Can someone show me the steps of working out:

The X Axis intercepts

If the function of the graph is given.

Or any other websites where I could learn these.

Thanks,

Dru

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- February 23rd 2009, 10:37 PM22upon7[SOLVED] Quadratics/Parabolas Help
Can someone show me the steps of working out:

The X Axis intercepts

If the function of the graph is given.

Or any other websites where I could learn these.

Thanks,

Dru - February 23rd 2009, 11:07 PMGrandadQuadratics/Parabola
Hello 22upon7I'm assuming that the equation you're referring to is in the form . As an example, I'll use . So:

(1) The coordinates of the turning point are found as follows:

- Differentiate, and find the value of for which
- Substitute this value of in the original equation to find the value of

So:

when

and

So the turning point is , and it is a minimum since .

(2) The equation of the line of symmetry is simply the line through the turning point parallel to the -axis.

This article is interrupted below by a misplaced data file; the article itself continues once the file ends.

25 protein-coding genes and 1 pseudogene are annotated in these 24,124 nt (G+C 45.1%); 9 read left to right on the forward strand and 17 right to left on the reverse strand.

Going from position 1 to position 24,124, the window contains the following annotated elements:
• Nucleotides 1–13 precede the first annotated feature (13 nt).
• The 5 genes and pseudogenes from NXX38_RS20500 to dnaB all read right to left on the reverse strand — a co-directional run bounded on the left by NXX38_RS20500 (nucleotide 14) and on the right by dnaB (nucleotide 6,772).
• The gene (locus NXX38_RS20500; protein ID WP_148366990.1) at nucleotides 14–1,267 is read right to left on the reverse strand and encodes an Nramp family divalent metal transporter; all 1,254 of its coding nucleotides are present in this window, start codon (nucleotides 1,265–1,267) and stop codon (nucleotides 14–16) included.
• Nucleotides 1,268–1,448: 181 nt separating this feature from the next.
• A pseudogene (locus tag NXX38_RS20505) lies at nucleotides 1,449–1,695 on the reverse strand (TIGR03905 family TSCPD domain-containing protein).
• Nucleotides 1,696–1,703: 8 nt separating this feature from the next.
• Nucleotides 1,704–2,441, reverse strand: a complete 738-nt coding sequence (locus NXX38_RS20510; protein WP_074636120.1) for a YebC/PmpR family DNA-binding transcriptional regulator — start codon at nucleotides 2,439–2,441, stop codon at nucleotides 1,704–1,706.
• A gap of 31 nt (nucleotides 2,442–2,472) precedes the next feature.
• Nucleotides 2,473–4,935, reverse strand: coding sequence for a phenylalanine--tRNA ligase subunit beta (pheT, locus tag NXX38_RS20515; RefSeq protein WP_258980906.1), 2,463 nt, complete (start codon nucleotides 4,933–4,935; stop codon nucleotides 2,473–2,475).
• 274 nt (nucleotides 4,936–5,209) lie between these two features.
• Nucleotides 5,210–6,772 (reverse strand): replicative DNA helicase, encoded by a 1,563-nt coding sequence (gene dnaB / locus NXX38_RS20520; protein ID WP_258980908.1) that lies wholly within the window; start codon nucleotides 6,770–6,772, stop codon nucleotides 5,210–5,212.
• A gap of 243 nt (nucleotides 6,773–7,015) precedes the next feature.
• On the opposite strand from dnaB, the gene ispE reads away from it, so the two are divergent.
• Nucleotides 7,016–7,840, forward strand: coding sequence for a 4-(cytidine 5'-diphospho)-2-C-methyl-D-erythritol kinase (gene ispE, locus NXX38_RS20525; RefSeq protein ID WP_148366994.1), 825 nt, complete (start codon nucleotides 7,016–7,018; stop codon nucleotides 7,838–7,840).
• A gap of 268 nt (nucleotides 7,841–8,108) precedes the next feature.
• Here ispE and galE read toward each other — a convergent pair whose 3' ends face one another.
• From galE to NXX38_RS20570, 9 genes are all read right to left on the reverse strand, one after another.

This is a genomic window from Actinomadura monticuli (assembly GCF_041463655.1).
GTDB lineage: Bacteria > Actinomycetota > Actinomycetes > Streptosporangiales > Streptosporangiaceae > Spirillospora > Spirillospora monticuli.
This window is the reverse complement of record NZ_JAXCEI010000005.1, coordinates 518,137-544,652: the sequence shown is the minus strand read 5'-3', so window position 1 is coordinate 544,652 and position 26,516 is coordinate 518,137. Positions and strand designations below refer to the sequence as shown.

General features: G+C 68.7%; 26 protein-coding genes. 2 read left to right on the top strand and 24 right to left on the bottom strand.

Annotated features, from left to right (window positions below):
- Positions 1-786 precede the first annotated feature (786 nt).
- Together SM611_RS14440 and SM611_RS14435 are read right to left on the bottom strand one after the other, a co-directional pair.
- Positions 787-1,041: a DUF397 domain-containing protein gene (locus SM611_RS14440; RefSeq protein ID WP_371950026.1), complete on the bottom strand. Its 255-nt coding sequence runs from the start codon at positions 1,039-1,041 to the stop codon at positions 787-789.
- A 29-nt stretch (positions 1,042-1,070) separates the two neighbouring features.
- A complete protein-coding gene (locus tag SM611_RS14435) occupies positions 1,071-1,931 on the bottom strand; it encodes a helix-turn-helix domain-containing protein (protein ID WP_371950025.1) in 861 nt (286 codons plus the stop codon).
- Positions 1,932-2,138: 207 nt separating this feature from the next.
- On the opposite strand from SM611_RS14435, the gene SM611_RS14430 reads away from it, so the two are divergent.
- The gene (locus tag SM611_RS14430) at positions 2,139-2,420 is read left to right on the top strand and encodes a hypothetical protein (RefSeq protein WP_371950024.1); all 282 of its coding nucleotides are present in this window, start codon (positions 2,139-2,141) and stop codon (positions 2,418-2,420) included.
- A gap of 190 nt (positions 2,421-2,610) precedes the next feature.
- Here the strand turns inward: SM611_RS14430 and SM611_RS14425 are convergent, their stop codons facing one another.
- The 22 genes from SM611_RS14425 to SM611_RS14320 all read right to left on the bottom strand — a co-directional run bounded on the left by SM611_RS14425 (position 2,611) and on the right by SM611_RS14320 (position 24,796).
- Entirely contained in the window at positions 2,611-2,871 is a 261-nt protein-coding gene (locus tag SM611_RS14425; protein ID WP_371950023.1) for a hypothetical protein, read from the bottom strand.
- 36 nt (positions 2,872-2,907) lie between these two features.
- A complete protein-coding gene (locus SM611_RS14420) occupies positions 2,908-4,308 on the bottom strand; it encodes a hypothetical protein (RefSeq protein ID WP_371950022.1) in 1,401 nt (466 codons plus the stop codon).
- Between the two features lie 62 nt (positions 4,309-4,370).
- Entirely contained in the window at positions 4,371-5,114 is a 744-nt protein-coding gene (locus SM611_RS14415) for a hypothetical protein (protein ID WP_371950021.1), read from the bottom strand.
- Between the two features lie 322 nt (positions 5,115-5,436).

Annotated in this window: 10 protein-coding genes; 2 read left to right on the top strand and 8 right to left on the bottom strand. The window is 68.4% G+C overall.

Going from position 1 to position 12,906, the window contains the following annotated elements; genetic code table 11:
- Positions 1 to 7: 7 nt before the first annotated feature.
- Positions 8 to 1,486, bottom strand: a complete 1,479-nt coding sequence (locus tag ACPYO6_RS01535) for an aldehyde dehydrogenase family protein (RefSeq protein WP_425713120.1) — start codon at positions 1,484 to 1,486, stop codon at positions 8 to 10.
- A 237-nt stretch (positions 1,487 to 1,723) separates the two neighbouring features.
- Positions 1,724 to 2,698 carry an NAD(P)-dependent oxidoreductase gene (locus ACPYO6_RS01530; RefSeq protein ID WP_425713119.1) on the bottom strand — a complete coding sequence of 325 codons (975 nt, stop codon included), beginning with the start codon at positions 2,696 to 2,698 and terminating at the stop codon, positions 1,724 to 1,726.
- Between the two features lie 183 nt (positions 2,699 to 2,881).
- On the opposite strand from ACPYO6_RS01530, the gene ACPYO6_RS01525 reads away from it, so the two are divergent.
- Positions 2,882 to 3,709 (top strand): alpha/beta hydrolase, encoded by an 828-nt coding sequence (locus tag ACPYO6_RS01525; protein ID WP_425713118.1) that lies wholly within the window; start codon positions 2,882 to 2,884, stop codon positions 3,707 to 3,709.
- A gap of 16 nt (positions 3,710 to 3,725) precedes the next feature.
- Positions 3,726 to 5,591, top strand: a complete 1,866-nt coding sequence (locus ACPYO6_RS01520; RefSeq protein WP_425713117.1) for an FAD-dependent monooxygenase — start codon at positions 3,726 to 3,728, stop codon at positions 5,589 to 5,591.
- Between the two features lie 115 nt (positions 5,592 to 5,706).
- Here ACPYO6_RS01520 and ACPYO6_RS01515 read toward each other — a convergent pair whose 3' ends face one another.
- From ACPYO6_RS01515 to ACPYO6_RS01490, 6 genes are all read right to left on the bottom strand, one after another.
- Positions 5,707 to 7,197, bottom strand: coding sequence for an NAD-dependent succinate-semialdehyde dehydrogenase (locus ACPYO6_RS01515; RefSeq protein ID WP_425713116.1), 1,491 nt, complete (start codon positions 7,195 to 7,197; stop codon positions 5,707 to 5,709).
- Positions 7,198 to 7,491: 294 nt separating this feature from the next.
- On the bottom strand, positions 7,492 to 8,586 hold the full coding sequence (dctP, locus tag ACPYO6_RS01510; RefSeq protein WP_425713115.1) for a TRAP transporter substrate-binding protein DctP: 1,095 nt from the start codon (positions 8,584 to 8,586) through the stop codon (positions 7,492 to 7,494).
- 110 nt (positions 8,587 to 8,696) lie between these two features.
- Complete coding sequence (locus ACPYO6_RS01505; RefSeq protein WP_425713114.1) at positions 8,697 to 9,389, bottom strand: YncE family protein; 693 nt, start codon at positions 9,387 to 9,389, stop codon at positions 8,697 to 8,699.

In this example, then, this is .

(3) The -axis intercepts are the values of for which

So: when

or

So the intercepts are and .

Grandad - February 23rd 2009, 11:20 PM22upon7
- February 24th 2009, 01:02 PMGrandadDifferentiating
Hello 22upon7Have you covered differentiation in your course yet? This is an very important topic with many and varied applications, the simplest of which is to find a formula for the gradient of a curve at a particular point.

You'll probably need a teacher to explain it to you, and this forum isn't the place to detail all that you need to know. However, here's a web-site with a summary that you might find helpful: Differentiation

Grandad - February 24th 2009, 02:15 PMmasters
Hi 22upon7,

Grandad showed you how to factor and find the x-intercepts.

Let me show you another way to find the vertex (turning point) without differentiation. Your posting history indicates you would like to see an algebraic solution.

If you need to find the vertex of this parabola, first find the x-coordinate of the vertex by adding the x-intercepts and dividing the result by 2. This is the same thing as finding the midpoint between the two x-intercepts. Parabolas are symmetrical, so the axis of symmetry would run through this point.

There's also a generic formula for finding the x-coordinate of the vertex. It's from the general form

So using either method, we find the x-coordinate of the vertex to be .

To find the y-coordinate of the vertex, find

So the vertex of this parabola is